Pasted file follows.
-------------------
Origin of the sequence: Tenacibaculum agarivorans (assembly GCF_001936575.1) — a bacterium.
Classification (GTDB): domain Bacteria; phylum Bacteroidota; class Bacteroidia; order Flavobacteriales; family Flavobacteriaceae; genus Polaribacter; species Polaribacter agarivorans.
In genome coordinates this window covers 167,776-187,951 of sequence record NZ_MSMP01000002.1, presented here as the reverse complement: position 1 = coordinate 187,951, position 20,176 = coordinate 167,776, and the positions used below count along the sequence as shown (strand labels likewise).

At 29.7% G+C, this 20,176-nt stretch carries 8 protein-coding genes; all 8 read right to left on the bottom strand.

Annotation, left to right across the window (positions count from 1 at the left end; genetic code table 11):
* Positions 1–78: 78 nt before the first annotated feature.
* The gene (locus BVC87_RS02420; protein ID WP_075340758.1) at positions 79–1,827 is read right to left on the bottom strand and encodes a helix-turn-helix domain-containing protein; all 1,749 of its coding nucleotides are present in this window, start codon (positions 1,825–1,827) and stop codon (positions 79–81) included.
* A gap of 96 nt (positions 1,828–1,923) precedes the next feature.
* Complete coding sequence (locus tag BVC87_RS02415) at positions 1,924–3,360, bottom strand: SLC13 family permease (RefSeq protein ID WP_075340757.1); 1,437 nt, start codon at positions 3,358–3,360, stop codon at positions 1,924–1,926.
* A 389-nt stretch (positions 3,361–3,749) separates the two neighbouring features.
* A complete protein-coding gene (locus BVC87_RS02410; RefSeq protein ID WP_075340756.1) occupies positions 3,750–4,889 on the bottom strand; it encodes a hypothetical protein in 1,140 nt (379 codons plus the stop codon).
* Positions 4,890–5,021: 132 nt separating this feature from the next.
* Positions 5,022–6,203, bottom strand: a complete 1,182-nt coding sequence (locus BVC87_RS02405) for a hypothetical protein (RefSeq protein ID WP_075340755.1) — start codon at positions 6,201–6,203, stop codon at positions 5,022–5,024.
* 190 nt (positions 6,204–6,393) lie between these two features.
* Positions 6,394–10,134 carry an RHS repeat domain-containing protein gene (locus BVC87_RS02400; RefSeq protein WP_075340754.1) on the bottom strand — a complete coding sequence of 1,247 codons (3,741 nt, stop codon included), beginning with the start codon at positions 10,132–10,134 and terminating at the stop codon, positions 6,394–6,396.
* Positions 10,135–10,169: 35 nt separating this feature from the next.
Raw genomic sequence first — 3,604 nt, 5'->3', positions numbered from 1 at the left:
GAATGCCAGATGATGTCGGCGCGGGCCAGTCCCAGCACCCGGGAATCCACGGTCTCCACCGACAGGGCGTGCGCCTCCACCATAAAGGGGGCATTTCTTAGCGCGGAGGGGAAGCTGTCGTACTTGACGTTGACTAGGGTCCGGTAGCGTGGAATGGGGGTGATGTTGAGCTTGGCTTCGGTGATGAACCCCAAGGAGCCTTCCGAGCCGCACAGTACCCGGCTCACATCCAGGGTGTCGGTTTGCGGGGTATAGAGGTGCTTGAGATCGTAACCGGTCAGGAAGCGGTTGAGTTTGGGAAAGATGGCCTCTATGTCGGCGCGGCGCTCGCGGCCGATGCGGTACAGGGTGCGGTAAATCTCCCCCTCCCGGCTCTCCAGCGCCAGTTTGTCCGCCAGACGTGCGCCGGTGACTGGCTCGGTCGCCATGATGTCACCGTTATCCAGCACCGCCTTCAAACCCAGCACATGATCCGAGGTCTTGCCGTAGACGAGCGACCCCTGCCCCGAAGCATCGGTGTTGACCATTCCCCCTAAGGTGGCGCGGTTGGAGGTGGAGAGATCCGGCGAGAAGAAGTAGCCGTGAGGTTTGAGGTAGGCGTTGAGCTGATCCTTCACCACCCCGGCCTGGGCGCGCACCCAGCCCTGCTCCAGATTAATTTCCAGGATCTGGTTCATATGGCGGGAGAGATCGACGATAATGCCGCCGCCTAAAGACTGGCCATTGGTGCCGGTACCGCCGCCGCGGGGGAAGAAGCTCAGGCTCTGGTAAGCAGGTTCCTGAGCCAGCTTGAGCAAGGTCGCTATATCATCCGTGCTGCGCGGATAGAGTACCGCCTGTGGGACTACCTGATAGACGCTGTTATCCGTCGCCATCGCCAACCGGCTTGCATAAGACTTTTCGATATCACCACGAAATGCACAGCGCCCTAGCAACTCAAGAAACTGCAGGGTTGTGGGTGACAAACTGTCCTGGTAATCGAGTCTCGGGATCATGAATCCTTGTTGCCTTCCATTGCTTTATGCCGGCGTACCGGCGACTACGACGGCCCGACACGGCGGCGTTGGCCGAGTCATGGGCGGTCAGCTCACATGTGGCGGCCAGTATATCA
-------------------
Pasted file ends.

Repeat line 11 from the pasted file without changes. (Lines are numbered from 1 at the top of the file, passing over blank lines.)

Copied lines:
* A complete protein-coding gene (locus BVC87_RS02410; RefSeq protein ID WP_075340756.1) occupies positions 3,750–4,889 on the bottom strand; it encodes a hypothetical protein in 1,140 nt (379 codons plus the stop codon).